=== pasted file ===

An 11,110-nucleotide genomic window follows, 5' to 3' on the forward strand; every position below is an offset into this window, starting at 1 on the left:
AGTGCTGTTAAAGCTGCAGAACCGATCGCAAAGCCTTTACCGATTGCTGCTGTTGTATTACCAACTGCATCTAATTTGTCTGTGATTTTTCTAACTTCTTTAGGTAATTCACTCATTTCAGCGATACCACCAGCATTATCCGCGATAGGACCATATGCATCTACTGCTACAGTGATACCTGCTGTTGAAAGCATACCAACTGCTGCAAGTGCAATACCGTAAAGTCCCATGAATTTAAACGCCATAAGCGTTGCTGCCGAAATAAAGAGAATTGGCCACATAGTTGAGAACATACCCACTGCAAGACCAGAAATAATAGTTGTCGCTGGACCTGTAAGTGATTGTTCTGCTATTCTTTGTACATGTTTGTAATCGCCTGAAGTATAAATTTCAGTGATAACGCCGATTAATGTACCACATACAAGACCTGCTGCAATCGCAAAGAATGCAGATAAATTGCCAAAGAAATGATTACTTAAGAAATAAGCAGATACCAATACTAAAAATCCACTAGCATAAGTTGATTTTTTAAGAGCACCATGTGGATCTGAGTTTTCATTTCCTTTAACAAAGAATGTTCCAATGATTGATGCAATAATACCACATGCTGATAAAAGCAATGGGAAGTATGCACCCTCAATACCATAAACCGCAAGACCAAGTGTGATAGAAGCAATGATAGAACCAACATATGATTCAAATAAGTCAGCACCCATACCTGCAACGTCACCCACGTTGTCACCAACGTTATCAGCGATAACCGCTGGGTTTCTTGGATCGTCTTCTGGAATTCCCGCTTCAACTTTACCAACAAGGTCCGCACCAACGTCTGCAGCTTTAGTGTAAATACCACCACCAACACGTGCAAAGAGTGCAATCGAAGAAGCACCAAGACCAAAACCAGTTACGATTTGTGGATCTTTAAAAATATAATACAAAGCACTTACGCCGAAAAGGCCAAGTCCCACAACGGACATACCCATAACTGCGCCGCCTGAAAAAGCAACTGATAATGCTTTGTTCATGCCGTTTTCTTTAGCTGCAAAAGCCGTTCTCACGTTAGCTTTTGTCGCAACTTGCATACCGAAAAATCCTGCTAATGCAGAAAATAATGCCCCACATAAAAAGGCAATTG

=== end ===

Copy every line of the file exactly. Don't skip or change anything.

An 11,110-nucleotide genomic window follows, 5' to 3' on the forward strand; every position below is an offset into this window, starting at 1 on the left:
AGTGCTGTTAAAGCTGCAGAACCGATCGCAAAGCCTTTACCGATTGCTGCTGTTGTATTACCAACTGCATCTAATTTGTCTGTGATTTTTCTAACTTCTTTAGGTAATTCACTCATTTCAGCGATACCACCAGCATTATCCGCGATAGGACCATATGCATCTACTGCTACAGTGATACCTGCTGTTGAAAGCATACCAACTGCTGCAAGTGCAATACCGTAAAGTCCCATGAATTTAAACGCCATAAGCGTTGCTGCCGAAATAAAGAGAATTGGCCACATAGTTGAGAACATACCCACTGCAAGACCAGAAATAATAGTTGTCGCTGGACCTGTAAGTGATTGTTCTGCTATTCTTTGTACATGTTTGTAATCGCCTGAAGTATAAATTTCAGTGATAACGCCGATTAATGTACCACATACAAGACCTGCTGCAATCGCAAAGAATGCAGATAAATTGCCAAAGAAATGATTACTTAAGAAATAAGCAGATACCAATACTAAAAATCCACTAGCATAAGTTGATTTTTTAAGAGCACCATGTGGATCTGAGTTTTCATTTCCTTTAACAAAGAATGTTCCAATGATTGATGCAATAATACCACATGCTGATAAAAGCAATGGGAAGTATGCACCCTCAATACCATAAACCGCAAGACCAAGTGTGATAGAAGCAATGATAGAACCAACATATGATTCAAATAAGTCAGCACCCATACCTGCAACGTCACCCACGTTGTCACCAACGTTATCAGCGATAACCGCTGGGTTTCTTGGATCGTCTTCTGGAATTCCCGCTTCAACTTTACCAACAAGGTCCGCACCAACGTCTGCAGCTTTAGTGTAAATACCACCACCAACACGTGCAAAGAGTGCAATCGAAGAAGCACCAAGACCAAAACCAGTTACGATTTGTGGATCTTTAAAAATATAATACAAAGCACTTACGCCGAAAAGGCCAAGTCCCACAACGGACATACCCATAACTGCGCCGCCTGAAAAAGCAACTGATAATGCTTTGTTCATGCCGTTTTCTTTAGCTGCAAAAGCCGTTCTCACGTTAGCTTTTGTCGCAACTTGCATACCGAAAAATCCTGCTAATGCAGAAAATAATGCCCCACATAAAAAGGCAATTG